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Creativity at the Metalevel

AI Magazine

Creativity is sometimes taken to be an inexplicable aspect of human activity. By summarizing a considerable body of literature on creativity, I hope to show how to turn some of the best ideas about creativity into programs that are demonstrably more creative than any we have seen to date. I believe the key to building more creative programs is to give them the ability to reflect on and modify their own frameworks and criteria. That is, I believe that the key to creativity is at the metalevel. In the AAAI-1998 Presidential Address, for example, David Waltz said that creativity is a key topic for AI research because it is an essential element of human intelligence (Waltz 1999).


Creativity at the Metalevel

AAAI Conferences

In his model (Weisberg 1993), the same thought processes are going on in creative problem solving as in the ordinary kind but with some additional level of commitment that leads to the persistence that many people have mentioned. Thinking time, in his model, gets put into the background, becoming the incubation time that many psychologists have talked about. During this time, a person can incorporate a lot more background knowledge into problem solving, which most of us in AI would believe to be essential. Background knowledge, in the Weisberg model, then gives the person or the program the ability to explore a rich space much more efficiently. Overall, the model is one of successive modifications of ideas, generating successors by processes that are not elaborated. His emphasis on background knowledge, however, suggests both heuristic search and analogy as the generating mechanisms. Feigenbaum's and Lederberg's model of hypothesis formation in science implemented in


Creativity at the Metalevel: AAAI-2000 Presidential Address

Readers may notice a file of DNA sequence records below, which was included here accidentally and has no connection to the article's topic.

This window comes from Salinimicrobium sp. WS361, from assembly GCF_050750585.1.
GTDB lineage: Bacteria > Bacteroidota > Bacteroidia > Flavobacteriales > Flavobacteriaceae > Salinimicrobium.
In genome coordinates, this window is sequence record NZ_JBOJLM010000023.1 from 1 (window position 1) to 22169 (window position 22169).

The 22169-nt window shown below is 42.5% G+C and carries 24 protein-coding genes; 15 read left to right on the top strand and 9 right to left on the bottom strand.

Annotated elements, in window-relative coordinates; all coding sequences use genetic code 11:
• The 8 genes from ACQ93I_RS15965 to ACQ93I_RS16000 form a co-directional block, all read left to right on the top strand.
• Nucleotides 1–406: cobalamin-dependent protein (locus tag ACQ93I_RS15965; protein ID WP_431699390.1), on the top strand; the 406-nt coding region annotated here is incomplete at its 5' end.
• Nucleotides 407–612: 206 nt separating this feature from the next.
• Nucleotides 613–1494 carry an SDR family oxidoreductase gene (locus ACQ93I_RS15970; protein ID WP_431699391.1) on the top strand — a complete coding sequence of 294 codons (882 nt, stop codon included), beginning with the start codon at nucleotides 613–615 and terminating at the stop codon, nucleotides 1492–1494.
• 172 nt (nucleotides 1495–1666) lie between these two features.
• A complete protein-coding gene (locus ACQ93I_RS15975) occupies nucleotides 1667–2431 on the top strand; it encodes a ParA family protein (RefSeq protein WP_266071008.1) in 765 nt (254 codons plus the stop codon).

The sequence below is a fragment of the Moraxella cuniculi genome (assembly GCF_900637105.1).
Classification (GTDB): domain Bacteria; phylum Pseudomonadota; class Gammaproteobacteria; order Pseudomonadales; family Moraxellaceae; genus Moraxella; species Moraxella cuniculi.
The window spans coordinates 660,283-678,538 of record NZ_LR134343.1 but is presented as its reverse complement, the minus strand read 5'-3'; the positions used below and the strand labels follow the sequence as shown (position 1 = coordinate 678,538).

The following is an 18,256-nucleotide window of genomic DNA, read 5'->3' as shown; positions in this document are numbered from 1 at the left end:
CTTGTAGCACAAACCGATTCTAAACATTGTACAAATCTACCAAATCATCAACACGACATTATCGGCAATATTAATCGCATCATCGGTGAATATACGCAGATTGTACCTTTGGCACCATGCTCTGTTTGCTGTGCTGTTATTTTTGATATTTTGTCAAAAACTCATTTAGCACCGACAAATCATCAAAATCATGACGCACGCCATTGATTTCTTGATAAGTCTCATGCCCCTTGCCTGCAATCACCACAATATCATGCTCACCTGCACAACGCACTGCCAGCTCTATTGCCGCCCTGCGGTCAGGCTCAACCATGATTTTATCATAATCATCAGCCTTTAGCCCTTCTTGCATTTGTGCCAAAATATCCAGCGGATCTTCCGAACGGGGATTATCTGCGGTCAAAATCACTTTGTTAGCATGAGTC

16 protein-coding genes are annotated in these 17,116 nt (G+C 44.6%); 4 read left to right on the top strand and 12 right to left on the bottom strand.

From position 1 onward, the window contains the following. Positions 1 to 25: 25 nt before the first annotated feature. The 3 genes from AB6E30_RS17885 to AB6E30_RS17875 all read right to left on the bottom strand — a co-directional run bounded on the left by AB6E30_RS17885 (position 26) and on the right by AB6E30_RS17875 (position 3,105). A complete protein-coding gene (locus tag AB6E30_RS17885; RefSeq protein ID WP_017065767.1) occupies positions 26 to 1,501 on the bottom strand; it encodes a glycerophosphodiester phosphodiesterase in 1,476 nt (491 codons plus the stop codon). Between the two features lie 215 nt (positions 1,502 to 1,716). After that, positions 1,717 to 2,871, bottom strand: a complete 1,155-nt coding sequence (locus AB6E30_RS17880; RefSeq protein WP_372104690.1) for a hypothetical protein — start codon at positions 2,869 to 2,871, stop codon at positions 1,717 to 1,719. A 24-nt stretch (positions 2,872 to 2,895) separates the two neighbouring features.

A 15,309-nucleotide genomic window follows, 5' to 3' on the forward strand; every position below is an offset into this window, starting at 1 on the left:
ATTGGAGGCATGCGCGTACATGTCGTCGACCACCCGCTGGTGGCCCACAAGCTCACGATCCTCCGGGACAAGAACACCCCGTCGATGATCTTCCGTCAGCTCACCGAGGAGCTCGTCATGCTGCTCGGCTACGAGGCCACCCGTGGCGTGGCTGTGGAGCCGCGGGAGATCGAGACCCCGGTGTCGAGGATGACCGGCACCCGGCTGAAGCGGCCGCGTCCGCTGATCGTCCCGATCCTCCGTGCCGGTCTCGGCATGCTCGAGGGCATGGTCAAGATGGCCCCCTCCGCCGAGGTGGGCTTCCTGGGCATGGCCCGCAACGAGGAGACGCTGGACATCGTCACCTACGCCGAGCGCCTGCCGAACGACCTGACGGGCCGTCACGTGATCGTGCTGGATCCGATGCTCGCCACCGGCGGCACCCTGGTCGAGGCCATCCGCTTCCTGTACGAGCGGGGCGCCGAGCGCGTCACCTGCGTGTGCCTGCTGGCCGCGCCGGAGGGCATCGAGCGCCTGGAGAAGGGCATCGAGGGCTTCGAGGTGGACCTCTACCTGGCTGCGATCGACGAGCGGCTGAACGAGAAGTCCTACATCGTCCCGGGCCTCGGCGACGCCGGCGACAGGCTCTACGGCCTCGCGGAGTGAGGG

AI Magazine

Creativity is sometimes taken to be an inexplicable aspect of human activity. By summarizing a considerable body of literature on creativity, I hope to show how to turn some of the best ideas about creativity into programs that are demonstrably more creative than any we have seen to date. I believe the key to building more creative programs is to give them the ability to reflect on and modify their own frameworks and criteria. That is, I believe that the key to creativity is at the metalevel.


Computational Creativity: Coming of Age

AI Magazine

Such creative software can be used for autonomous creative tasks, such as inventing mathematical theories, writing poems, painting pictures, and composing music. However, computational creativity studies also enable us to understand human creativity and to produce programs for creative people to use, where the software acts as a creative collaborator rather than a mere tool. Historically, it's been difficult for society to come to terms with machines that purport to be intelligent and even more difficult to admit that they might be creative. For instance, in 1934, some professors at the University of Manchester in the United Kingdom built meccano models that were able to solve some mathematical equations. Groundbreaking for its time, this project was written up in a piece in Meccano Magazine.